The Zacks Analyst Blog Highlights: Amazon, Macy’s, JC Penney’s, Kohl’s and Dillard’s
Most of us are generally familiar with the concept of just-in-time inventory, but ecommerce giant Amazon (AMZN) is now set to take that concept to a whole new level.
David Bartosiak give us his thoughts on Skechers (SKX) before they report earnings with some ideas on how to play the Options Market.
From Transparent to Billions, LGBT characters are more visible than ever. As TV’s first non-binary actor Asia Kate Dillon explains, the future looks brightWhen EastEnders co-creator Tony Holland was a jobbing television producer in 1975, he took a sitcom idea to the head of Thames Television drama, Verity Lambert. The comedy would rest on a gay couple whose emotional wellbeing was complicated by their class divide. It was to be called The Unlikely Lads. Lambert scored a hit later that year with the wonderful TV adaptation of Quentin Crisp’s memoir, The Naked Civil Servant. At the time, Lambert deferred on Holland’s project, contending that two shows with a central gay thread a year would be one too many for the socially conservative British public taste. The idea would come to fruition a decade on in the characters of Colin and Barry on EastEnders, the first gay men to kiss on a British soap opera.Twenty-two years later, Ellen DeGeneres caused shockwaves across America by breaking the glass closet, declaring her lesbianism on her sitcom, Ellen – a first for US TV. The bedding, homeware and clothing giant JC Penney cut its advertising. Death threats followed. Yet in the ensuing 20 years, Ellen has become not just one of the most powerful women in the American entertainment canon but the most recognisable public face of a new vanguard raising visibility and awareness of LGBT people on TV. Continue reading...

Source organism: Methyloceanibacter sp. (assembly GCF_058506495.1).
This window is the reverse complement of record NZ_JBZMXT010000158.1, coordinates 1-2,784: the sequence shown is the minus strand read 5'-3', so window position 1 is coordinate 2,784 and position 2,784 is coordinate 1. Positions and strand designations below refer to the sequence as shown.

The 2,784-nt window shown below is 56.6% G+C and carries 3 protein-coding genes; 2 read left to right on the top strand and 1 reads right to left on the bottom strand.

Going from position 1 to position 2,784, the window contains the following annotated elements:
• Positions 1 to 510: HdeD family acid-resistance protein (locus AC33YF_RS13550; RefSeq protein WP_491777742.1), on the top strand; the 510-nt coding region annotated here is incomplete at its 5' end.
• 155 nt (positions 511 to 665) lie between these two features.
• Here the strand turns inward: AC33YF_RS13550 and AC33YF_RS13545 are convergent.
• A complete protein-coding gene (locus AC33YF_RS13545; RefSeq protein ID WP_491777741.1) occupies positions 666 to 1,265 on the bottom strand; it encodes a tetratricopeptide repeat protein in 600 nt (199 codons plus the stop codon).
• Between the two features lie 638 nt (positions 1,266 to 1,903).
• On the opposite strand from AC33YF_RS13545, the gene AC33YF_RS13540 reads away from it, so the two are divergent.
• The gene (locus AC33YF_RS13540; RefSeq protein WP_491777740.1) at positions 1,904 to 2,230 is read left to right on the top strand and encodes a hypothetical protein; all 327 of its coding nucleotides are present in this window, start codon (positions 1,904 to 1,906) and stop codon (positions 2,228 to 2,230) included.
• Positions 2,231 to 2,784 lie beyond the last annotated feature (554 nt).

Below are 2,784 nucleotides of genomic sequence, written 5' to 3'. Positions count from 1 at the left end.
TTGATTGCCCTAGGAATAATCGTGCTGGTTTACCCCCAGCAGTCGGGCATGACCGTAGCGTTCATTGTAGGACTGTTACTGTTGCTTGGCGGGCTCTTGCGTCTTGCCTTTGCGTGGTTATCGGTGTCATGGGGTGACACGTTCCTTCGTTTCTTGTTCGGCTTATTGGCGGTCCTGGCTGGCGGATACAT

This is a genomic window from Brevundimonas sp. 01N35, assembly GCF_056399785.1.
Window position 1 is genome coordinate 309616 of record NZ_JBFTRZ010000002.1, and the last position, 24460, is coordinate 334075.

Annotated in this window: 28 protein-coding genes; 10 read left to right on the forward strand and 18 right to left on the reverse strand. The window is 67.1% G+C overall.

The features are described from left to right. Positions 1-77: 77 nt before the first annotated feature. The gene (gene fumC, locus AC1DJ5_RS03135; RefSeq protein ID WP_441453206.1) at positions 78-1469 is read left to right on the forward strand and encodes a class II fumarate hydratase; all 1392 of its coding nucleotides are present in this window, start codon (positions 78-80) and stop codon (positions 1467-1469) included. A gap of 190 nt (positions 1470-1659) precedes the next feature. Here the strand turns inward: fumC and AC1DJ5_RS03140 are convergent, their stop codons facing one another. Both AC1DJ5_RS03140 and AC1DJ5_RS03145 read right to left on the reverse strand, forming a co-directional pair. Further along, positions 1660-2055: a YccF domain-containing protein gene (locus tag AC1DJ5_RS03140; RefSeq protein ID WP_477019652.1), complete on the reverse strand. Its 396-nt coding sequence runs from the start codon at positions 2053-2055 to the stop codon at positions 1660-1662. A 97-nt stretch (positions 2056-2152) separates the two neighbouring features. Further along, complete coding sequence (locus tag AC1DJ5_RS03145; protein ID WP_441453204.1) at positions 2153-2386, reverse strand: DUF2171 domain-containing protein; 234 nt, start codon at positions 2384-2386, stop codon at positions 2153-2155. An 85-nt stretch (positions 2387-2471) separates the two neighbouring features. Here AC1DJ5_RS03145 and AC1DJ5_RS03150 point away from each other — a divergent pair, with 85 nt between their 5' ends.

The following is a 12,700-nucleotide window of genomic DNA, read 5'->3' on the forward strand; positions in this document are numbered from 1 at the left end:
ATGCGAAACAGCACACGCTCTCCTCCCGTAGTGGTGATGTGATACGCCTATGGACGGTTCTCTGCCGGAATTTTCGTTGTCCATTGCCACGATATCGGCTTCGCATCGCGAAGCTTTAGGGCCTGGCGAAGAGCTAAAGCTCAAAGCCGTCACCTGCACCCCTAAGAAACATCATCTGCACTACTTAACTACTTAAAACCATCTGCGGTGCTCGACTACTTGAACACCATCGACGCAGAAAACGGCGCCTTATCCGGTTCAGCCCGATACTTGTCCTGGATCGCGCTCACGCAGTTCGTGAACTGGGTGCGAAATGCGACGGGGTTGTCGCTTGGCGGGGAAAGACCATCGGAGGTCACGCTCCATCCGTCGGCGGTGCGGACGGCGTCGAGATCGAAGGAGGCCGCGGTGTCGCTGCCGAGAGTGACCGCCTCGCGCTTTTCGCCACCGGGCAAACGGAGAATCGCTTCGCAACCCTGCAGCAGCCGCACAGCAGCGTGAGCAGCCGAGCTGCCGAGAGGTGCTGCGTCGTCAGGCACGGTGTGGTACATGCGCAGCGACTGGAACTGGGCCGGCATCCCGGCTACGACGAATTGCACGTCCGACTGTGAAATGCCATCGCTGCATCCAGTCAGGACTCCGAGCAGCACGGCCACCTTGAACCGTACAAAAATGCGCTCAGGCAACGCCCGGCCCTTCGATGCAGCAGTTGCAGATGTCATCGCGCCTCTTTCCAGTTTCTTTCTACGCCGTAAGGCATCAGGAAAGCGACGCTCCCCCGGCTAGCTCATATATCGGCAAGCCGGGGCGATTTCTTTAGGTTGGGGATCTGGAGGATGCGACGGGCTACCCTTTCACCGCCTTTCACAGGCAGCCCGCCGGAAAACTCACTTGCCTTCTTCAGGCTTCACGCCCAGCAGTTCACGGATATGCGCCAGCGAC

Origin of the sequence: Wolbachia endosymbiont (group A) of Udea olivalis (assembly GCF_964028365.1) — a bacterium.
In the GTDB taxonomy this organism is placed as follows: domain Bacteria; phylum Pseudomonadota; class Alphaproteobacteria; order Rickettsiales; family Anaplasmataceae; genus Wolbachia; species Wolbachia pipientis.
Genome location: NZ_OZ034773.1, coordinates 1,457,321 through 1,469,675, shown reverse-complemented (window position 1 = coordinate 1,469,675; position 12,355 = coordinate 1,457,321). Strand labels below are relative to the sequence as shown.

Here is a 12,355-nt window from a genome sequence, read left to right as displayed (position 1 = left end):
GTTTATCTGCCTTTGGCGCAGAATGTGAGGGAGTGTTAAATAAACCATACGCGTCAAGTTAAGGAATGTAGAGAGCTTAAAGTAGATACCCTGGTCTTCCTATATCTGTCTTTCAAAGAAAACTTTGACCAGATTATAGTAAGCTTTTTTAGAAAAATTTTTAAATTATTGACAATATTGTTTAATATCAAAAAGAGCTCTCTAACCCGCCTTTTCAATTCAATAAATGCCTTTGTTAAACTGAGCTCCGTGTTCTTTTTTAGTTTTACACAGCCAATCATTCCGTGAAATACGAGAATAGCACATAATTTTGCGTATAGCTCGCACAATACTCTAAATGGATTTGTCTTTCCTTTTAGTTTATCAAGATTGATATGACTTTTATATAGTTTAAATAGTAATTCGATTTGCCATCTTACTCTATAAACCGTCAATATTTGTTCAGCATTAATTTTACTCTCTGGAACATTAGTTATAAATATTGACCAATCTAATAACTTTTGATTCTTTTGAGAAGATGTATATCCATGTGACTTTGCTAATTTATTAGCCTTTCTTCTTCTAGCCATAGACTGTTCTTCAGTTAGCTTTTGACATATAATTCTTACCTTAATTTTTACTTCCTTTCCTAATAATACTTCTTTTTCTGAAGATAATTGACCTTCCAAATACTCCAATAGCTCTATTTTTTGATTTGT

Josh Tillman says he has given himself permission to self-destruct again. He talks about turning his latest album, Pure Comedy, into an ‘insane’ musical – and why Trump’s victory was like the Gen-X humour he was weaned on ‘having a cruel orgasm’ in his mindOne wintry evening in London, Josh Tillman, the American singer-songwriter better known as Father John Misty, is sitting on a hotel balcony and talking about Leaving LA, the intensely personal 13-minute-long song he performed on BBC 6 Music a few hours earlier. To be precise, he is talking about the ninth verse, which he wrote after trying to identify the source of his tragicomic worldview. It’s a true story, or as true as any childhood memory can be.He remembers being six, growing up in a repressive, evangelical family in Rockville, Maryland. He remembers choking on a piece of watermelon candy in the department store JC Penney. He remembers his emotionally distant mother holding him tight, for once, and screaming for help. And he remembers Fleetwood Mac’s Little Lies playing over the store’s PA. Continue reading...
The retail sector has the lowest Zacks Sector Rank with more of negative earnings estimate revision in recent past, indicating a bearish outlook and negative investor sentiment.